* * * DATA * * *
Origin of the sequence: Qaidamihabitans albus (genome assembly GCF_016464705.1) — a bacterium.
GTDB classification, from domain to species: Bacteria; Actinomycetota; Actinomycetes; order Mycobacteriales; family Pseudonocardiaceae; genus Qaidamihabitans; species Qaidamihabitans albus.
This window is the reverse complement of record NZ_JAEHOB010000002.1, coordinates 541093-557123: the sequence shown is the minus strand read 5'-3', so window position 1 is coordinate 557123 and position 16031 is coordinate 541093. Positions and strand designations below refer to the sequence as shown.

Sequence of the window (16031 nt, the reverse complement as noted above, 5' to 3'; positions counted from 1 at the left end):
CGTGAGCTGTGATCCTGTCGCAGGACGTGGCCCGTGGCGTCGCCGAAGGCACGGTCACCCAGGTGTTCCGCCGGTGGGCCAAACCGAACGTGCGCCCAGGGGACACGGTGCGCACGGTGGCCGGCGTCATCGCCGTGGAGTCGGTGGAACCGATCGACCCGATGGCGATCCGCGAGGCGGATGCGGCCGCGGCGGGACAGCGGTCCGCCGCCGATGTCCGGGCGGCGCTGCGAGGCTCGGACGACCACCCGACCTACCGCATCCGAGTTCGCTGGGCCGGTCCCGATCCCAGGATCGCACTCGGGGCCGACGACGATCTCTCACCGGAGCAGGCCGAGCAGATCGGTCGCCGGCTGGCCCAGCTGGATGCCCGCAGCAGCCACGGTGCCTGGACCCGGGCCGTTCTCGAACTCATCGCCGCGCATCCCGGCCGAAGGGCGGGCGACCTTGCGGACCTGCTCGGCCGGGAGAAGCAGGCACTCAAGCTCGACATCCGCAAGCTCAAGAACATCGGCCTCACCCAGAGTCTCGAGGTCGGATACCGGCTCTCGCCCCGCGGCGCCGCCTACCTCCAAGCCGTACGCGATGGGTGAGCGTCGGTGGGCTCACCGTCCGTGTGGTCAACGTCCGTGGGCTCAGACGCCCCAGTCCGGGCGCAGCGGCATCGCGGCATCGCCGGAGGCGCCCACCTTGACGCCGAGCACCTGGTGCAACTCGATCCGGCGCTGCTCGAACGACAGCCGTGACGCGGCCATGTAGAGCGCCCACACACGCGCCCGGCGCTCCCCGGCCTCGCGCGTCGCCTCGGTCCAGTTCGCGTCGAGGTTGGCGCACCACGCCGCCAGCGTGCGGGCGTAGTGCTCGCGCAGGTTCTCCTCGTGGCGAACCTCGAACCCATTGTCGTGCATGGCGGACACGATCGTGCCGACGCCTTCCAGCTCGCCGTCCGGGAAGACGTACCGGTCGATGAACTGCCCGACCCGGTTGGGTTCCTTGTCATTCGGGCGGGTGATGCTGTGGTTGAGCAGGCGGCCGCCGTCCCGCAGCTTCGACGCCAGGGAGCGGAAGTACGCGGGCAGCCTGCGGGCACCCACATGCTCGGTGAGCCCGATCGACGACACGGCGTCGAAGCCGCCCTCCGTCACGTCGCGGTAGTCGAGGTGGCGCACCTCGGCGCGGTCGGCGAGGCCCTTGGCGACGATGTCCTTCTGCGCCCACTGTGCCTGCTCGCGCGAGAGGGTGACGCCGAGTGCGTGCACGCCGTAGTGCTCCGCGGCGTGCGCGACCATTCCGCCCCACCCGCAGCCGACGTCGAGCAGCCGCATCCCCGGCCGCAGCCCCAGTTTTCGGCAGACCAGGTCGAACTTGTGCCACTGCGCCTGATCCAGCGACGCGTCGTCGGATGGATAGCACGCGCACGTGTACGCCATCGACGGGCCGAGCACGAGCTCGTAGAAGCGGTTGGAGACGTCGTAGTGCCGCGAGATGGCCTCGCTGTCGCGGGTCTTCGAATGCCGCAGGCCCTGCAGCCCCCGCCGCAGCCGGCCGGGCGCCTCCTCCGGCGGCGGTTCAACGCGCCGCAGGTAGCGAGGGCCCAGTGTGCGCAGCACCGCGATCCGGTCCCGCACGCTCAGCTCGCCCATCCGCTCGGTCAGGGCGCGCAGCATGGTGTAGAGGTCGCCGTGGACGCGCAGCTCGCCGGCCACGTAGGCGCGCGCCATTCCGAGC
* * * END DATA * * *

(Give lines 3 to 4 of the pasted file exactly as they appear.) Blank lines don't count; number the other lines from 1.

This window is the reverse complement of record NZ_JAEHOB010000002.1, coordinates 541093-557123: the sequence shown is the minus strand read 5'-3', so window position 1 is coordinate 557123 and position 16031 is coordinate 541093. Positions and strand designations below refer to the sequence as shown.

Sequence of the window (16031 nt, the reverse complement as noted above, 5' to 3'; positions counted from 1 at the left end):